Ground-ivy

Ground-ivy
Other names: 

ale hoof, creeping Charlie

Latin names: 

Glechoma hederacea L. (Nepeta glechoma, N. hederacea)

Occurrence: 

Ground-ivy is a perennial common in hedge banks and found at times as a weed in arable crops and on the margins of arable fields. Ground-ivy is typically a plant of shaded areas and is native in woods, grassland and waste places usually in damper, heavier soils. It is found throughout the UK and is most abundant on sites with bare ground particularly on heavy and calcareous soils. Ground-ivy thrives on soils rich in phosphate and nitrogen.

There is some evidence that ground-ivy can have an allelopathic effect on the plants around it. Before the introduction of hops the plant was used extensively in brewing. It also has medicinal and therapeutic uses. There is a report that it has caused poisoning in horses in England. The plant is toxic if ingested in large amounts either fresh or in hay but only horses are affected. Grazing animals generally avoid it because of the bitter taste.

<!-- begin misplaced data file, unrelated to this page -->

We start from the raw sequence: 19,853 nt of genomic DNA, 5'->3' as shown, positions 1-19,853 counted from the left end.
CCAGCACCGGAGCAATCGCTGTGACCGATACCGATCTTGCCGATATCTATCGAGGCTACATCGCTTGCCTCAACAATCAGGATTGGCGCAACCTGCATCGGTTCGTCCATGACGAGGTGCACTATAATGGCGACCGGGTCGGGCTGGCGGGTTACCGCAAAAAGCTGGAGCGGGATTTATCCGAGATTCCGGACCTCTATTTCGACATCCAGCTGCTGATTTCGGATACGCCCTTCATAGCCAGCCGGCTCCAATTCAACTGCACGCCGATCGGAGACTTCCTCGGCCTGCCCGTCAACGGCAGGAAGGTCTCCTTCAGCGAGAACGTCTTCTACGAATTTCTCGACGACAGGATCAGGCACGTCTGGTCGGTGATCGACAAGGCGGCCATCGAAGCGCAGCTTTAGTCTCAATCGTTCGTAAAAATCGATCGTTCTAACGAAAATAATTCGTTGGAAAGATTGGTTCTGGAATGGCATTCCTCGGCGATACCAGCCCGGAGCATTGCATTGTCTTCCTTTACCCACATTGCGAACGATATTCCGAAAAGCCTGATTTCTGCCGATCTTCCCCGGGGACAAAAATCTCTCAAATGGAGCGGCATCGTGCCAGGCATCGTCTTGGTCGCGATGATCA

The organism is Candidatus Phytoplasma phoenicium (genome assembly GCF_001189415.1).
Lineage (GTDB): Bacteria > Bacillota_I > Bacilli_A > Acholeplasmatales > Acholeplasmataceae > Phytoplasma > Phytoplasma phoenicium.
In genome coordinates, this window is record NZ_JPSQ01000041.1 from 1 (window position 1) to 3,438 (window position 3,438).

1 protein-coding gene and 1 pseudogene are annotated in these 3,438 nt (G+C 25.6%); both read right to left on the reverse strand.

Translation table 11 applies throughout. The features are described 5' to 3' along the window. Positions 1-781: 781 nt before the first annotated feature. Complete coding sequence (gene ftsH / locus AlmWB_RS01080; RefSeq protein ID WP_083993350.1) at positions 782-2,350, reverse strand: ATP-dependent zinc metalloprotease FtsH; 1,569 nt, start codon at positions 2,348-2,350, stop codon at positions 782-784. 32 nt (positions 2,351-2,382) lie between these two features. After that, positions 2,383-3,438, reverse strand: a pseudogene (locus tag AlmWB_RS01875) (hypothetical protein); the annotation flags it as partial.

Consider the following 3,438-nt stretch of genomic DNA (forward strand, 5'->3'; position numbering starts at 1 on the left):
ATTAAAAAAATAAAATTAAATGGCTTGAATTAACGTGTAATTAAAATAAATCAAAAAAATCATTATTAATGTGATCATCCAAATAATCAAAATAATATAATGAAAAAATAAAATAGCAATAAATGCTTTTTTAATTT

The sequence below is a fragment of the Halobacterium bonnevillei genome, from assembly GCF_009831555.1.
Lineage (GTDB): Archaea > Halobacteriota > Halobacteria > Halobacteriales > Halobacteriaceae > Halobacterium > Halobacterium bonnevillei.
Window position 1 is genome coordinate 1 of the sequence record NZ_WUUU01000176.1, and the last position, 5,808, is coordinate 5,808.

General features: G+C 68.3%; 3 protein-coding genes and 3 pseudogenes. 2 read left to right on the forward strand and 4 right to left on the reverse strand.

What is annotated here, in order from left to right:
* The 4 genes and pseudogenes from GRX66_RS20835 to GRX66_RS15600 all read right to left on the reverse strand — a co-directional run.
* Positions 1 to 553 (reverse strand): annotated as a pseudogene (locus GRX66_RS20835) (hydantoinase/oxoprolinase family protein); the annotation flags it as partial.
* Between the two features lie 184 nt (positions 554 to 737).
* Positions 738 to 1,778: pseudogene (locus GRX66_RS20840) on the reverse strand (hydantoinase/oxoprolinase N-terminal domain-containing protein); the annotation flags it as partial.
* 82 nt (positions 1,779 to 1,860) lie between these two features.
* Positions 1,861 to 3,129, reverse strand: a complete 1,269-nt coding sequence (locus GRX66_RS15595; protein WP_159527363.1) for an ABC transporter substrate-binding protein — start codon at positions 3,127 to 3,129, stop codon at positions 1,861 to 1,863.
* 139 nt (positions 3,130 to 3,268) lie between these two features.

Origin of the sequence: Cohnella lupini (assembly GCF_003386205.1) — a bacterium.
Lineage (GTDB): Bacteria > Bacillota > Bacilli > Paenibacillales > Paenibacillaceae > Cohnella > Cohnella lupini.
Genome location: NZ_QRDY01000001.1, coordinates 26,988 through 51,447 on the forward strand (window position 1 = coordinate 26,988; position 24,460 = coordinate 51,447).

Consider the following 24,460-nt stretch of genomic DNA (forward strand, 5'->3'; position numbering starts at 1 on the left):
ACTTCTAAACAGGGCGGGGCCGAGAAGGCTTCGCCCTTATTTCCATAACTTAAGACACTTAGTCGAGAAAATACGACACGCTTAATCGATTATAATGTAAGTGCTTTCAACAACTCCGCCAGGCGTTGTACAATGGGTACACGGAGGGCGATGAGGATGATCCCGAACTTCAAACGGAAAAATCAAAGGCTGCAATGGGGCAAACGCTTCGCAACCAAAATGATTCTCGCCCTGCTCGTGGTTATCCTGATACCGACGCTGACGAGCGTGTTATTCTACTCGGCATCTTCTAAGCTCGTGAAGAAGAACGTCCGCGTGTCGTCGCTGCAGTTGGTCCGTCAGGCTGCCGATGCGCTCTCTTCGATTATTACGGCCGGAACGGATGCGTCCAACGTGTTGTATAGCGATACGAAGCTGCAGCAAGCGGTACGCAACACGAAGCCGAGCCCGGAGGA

Biology: 

The flowers appear in the leaf axils between March and July. The flowers are insect pollinated. The main period for seed set is June. An average plant may have 100 seeds. Seed production is often poor and establishment from seed is rare in most habitats. Seed germination is increased by a period of dry storage.

Regeneration is primarily vegetative. Ground-ivy has creeping stems or stolons. New shoots and roots form at each node along the stolons. The shoots persist for one season. Ground-ivy overwinters as 2-leaved shoots or as 8 to 10-leaved rosettes. The foliage is generally frost hardy but dry conditions can cause wilting and some plant losses. Growth restarts from April onwards.

Persistence and Spread: 

Most seeds remain viable in soil for only a short period but a small number may persist for long periods.

The seeds are passively dispersed. On contact with water the seed coat becomes mucilaginous and seeds will stick to most surfaces.

Vegetative spread is rapid. Ground-ivy forms patches by rapid stolon extension and in this way is able to infiltrate other vegetation. Runners can be over 70 cm long. The creeping stems root at every node. Detached shoot fragments may be important for long distance dispersal.

Management: 

Ground-ivy is not usually a problem on arable land but in the past it has been found in quantity in lucerne. Thorough cultivation should eradicate it.

In grassland, ground-ivy is found in disturbed areas around rabbit warrens. The plant is generally avoided by rabbits. In roadside verges, increased cutting frequency reduced the occurrence of ground-ivy.

Updated November 2007.

Fully referenced review: